© Gary Carner. Copyright Protected. All rights reserved.

How many have heard Wardell Gray's playing? How many know how big an influence he was on Pepper Adams? For the last year I've been thinking a lot about Gray's influence on Pepper. Last fall I had the opportunity to lecture about Pepper and Gray at a number of colleges while on a second Pepper Adams book tour. The trip took me to the University of Illinois, Western Illinois University, Wayne State University, Humber College, Concordia University, Hunter College, William & Mary, the University of North Carolina, and the North Carolina School of the Arts. I was traveling with eminent UK arranger/composer Tony Faulkner, one of the world's foremost authorities on Duke Ellington and Thad  Jones. As part of the tour Faulkner conducted workshops and rehearsed his Pepper Adams big band charts with college and professional bands. It was a great trip and we made a lot of new friends.

My lecture discussed the effects of Wardell Gray and Art Tatum's playing on Pepper Adams. Wardell Gray, for his part, was Pepper's greatest Detroit mentor. Already a world class player by the time Pepper relocated to Detroit in 1947, Wardell was based in Detroit and he would return after tours with name bands, such as Benny Goodman and Count Basie. Wardell was one of many great Detroit jazz players that attended Cass Technical High School. Pepper and Wardell Gray played together in Detroit at the Blue Bird Inn and elsewhere and the two would trade horns. Wardell was the first baritone saxophonist that Pepper heard who played with precise articulation. That coupled with Wardell's elegant lyricism and his unparalleled gift for creating beautiful melodic lines ultimately worked its way into Pepper's style.

Accentuating that lyricism was Wardell's penchant for pulling the time back, playing behind the beat. Pepper made it into an art form, often accentuating the swing feel when playing heads, and, when doing so, creating an interesting tension against the rhythm section. Moreover, Pepper often "back phrased" passages of his solos to swing even harder and alternate with his blistering double-time diminished lines. In my lecture I referred to these two things as polar opposites and as the yin and yang of Pepper's solo style.

Besides being a huge early influence on Pepper's saxophone playing, Wardell was also a close friend. Both were very scholarly, well informed and conversant on many topics. Wardell's early and controversial death at age 34 was a personal tragedy for Pepper and for jazz. Wardell died in 1955, two months after Charlie Parker. At the Diggs Funeral Home Pepper served as a pallbearer at Wardell's funeral. For Pepper's take on Wardell, please read my interview excerpt taken from the 1984 interview I did with Pepper. Click "Wardell Gray" at the homepage's link "Reminiscensces."

I write about Wardell not just because I'm spending time listening to his music. Just yesterday I came across a nice overview of Wardell Gray written by New England Public Radio host and blogger Tom Reney. Here's the link:  Within Reney's post was a link to a documentary film on Wardell, Forgotten Tenor, done by Hampshire College professor Abraham Ravett. So delighted to learn about the film, I emailed Ravett and heard right back from him. He had no idea of Pepper's relationship with Wardell, nor was he aware that Pepper carried Wardell's torch and passed it down to virtually every baritone saxophonist playing today. I'm eager to see the film, which Ravett is mailing me to preview. Let me know if you want to see it and I'll put you in touch with him.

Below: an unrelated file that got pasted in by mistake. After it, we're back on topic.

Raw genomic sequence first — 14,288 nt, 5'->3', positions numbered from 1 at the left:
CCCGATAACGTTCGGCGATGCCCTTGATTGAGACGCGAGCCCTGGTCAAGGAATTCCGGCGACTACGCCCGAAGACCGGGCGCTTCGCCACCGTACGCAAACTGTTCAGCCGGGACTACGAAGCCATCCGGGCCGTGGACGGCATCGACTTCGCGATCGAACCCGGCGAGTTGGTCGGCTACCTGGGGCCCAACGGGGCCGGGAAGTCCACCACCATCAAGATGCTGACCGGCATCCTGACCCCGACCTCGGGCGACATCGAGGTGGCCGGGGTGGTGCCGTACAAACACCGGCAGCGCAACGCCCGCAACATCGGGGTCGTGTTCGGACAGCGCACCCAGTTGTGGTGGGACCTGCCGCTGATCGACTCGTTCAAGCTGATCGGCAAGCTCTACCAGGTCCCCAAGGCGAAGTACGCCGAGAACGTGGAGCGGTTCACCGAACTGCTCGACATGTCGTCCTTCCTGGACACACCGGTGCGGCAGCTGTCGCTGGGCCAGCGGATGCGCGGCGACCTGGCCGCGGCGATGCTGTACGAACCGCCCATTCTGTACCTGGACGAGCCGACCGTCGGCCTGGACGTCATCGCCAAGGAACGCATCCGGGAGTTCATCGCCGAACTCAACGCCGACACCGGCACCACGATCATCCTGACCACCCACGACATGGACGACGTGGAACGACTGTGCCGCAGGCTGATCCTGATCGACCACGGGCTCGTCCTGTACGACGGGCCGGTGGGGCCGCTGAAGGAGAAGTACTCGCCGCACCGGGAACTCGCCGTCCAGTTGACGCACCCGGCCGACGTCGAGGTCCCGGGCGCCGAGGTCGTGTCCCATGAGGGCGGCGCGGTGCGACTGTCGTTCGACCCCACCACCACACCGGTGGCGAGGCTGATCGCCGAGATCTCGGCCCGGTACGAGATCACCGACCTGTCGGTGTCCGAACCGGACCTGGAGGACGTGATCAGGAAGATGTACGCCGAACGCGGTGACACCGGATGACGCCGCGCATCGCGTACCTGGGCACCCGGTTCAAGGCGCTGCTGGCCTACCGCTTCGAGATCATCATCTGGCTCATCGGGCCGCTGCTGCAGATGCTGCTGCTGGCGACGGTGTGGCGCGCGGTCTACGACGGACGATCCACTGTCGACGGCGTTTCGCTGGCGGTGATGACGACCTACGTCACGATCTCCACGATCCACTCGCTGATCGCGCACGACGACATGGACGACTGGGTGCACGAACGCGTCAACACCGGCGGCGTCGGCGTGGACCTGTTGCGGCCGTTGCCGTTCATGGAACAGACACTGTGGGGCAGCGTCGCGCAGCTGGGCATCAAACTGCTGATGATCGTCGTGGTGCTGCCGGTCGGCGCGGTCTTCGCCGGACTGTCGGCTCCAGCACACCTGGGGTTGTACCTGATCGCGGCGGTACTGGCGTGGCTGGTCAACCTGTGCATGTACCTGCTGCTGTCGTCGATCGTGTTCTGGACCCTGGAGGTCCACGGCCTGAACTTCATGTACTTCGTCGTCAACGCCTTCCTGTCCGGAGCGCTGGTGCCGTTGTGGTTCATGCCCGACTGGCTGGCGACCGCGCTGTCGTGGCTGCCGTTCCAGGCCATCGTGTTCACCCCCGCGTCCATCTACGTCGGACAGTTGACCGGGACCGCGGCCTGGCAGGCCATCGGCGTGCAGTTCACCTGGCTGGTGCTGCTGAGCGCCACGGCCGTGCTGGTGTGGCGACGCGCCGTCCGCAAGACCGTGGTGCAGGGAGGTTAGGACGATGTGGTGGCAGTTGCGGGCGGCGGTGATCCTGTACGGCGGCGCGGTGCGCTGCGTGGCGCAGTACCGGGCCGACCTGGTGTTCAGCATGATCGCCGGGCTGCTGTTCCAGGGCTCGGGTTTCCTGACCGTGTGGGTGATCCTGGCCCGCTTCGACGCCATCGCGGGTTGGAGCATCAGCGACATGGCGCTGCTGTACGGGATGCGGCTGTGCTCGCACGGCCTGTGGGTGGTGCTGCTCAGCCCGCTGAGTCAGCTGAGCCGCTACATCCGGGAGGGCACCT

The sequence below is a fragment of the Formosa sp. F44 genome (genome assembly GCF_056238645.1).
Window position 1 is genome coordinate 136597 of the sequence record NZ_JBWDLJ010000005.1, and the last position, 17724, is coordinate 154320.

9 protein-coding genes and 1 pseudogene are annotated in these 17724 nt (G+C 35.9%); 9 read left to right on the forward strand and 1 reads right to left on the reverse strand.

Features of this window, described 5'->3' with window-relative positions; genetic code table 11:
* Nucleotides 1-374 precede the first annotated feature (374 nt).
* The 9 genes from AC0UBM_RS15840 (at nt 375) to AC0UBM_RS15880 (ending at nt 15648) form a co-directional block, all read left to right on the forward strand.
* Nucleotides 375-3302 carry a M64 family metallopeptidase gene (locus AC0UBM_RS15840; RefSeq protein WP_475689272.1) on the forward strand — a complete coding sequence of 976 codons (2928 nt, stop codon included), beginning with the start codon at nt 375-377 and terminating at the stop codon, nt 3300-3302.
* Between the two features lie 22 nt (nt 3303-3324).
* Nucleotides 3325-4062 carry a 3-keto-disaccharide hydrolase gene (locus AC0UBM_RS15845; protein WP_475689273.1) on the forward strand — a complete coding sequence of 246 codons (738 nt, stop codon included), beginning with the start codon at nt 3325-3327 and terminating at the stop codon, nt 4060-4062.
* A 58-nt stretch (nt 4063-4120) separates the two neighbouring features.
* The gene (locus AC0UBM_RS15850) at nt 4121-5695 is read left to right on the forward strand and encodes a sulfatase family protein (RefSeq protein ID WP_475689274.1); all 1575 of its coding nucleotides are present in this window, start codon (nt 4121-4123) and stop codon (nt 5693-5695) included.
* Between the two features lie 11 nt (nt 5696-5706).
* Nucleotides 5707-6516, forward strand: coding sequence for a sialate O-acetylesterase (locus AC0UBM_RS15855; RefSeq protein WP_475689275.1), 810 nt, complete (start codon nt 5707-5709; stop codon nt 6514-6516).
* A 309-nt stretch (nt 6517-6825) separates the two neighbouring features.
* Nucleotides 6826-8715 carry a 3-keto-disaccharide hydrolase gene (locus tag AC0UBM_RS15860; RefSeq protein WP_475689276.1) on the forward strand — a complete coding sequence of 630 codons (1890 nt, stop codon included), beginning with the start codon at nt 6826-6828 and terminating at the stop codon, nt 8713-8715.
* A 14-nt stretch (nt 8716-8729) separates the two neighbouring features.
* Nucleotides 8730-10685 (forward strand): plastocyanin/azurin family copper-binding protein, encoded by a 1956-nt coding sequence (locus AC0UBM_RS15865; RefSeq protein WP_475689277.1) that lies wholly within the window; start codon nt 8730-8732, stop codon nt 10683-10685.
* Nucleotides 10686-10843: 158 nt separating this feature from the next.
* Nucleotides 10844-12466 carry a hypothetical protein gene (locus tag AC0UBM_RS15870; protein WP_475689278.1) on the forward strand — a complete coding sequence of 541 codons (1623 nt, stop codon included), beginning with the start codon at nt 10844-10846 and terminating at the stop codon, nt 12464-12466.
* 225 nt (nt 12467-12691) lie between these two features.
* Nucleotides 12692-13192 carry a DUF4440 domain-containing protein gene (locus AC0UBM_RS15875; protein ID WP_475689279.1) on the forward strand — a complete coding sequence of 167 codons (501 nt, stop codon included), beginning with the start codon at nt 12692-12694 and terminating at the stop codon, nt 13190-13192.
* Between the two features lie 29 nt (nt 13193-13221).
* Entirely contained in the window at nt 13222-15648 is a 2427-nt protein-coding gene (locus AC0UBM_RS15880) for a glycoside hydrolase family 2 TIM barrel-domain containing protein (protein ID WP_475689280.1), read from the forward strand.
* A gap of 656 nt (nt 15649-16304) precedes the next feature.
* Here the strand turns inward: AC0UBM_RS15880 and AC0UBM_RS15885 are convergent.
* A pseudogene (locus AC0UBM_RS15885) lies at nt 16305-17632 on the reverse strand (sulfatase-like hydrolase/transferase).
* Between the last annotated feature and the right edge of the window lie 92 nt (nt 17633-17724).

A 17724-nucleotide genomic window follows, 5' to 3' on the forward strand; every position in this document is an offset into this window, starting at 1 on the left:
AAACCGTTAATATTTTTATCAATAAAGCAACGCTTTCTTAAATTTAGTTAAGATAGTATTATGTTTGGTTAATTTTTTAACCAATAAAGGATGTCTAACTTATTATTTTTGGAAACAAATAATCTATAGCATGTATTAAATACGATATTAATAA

Abraham and I are trying to put together some kind of program at Hampshire College or elsewhere in Western Massachusetts to raise awareness for both Pepper and Wardell and to rekindle an awareness of his film that was first released in 1994. I've also suggested that the film be aired at the Detroit Jazz Festival, hopefully as part of a tribute to Wardell Gray. As Rachel Maddow says, "Watch this space."

Friday, October 3, 2014

Pepper's Dry Sense of Humor

© Gary Carner. Copyright Protected. All rights reserved.

This amusing anecdote is from Gunnar Windahl ("Doctor Deep"). He sent it to me in an email on 19 August 2014. The gig he references took place on 26-28 October 1979.

"Dear Gary,

I mentioned Pepper's and my drinking habits way back. I must tell you a story which shows Pepper's kind of humor. In 1979 Pepper played at One Step Down in Washington, DC and I was there with him. Pepper had Eddie Phyfe on drums (had played with Bob Wilber). Before one gig we had dinner at a restaurant and I had to visit the rest room. On my way back to the table I heard at a slight distance the following conversation between Eddie Phyfe and Pepper. Phyfe: "That Swedish friend of yours is a hell of a drinker. He drinks whisky like water." Pepper: "No sane man drinks that amount of water."